The variety of flavors has become so much more than classic peppermint sweet treats. We've tasted the fun flavors of fruity, sour, and even popcorn flavored candy canes. Now, coffee, pickle, wasabi, or even coal (it's really cinnamon) varieties of candy canes are more adventurous than we dare to adventure. What's the real deal with candy canes? I will be the first to admit that I have a love for peppermint and all things warm, cute and fuzzy. So I have to admit that we have gifted our handmade candy cane hearts attached to "The Legend of the Candy Cane". Yes, there is a legend, a traditional story that is circulated, shared and retold by many and perceived to be loosely based upon an actual event which has never really been substantiated, yet never really disputed. Is "The Legend of the Candy Cane" fact or fiction?
The Legend of the Candy Cane
"A candy maker in Indiana wanted to make a candy that would help us remember who Christmas is really about. So he made a Christmas Candy Cane. He incorporated several symbols for the birth, ministry, and death of Jesus Christ.
He began with a stick of pure white, hard candy. White to symbolize the virgin birth and sinless nature of Jesus. Hard candy to symbolize the solid rock, the foundation of the Church, and firmness of the promises of God.
The candy maker made the candy in the form of a "J" to represent the name of Jesus. It also represented the staff of the "Good Shepherd".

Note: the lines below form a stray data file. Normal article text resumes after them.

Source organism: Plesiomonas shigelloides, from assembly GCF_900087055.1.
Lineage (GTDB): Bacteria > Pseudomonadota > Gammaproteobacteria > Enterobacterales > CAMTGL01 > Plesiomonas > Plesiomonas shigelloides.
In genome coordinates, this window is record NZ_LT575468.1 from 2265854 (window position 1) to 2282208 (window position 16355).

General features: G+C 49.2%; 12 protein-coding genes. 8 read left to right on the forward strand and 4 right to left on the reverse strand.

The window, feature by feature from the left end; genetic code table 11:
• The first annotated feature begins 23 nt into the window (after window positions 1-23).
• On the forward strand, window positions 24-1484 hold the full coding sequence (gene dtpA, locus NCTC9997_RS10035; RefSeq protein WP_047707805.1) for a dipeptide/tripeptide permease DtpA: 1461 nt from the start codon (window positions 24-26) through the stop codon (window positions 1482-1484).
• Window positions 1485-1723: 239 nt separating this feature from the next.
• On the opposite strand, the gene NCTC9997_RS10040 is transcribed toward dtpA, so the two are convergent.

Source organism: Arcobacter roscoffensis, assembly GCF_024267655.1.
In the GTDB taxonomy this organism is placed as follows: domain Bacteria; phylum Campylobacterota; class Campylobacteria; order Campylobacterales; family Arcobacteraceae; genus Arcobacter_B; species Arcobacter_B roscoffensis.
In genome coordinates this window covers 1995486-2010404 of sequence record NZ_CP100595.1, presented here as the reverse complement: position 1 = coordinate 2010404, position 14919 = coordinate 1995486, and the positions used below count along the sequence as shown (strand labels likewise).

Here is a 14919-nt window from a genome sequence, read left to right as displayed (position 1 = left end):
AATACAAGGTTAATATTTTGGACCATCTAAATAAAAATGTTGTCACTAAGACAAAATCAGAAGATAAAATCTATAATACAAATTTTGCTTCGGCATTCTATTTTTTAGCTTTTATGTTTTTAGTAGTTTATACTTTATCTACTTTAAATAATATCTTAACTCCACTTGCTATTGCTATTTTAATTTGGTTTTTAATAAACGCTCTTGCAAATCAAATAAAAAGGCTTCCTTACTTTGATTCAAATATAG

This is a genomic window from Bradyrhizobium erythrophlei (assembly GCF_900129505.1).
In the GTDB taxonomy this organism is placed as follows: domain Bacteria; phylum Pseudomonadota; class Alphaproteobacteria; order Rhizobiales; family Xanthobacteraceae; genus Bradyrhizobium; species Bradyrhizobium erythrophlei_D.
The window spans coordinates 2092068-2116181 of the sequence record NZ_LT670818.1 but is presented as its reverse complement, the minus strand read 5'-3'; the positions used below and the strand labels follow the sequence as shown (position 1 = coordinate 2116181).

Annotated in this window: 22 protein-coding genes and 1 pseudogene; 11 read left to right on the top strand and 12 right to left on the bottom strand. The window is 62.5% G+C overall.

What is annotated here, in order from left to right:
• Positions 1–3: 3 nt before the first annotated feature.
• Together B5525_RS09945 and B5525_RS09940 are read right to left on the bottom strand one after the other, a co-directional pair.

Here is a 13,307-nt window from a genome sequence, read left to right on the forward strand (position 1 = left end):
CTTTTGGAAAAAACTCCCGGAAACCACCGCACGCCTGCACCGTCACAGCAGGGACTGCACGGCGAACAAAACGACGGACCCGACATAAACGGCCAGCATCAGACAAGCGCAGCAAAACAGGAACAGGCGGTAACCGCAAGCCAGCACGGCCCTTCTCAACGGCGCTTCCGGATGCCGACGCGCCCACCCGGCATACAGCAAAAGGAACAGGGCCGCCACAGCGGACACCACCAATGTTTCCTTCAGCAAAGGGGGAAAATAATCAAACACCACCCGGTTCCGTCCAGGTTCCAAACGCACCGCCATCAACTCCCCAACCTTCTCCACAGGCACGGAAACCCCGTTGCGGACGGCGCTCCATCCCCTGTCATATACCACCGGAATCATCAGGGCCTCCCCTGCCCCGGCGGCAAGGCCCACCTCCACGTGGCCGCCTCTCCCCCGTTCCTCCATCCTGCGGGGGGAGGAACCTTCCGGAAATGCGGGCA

The candy maker then included red stripes. He used three small stripes and a large red stripe to represent the suffering Christ endured at the end of his life.
The candy became known as a Candy Cane - a decoration seen at Christmas time. The meaning has faded, but still gives joy to children young and old, whom Jesus loves and treasures."
Well, according to a little research on snopes.com, the closest validation for this beloved legend can come from this story:
"Tradition has it that some of these candies were put to use in Cologne Cathedral about 1670 while restless youngsters were attending ceremonies around the living creche. To keep them quiet, the choirmaster persuaded craftsmen to make sticks of candy bent at the end to represent shepherds' crooks, then he passed them out to boys and girls who came to the cathedral."This account of the tradition does not give validation to the origin of "The Legend of the Candy Cane," however it is a beautifully depicted and creative interpretation of the story and I appreciate the artistic merit.
Here's a fact about candy canes- not only is December 26th my second favorite shopping day, but it is also National Candy Cane Day in the United States. Now, is it proper etiquette to eat the hook or the stem of the candy cane first?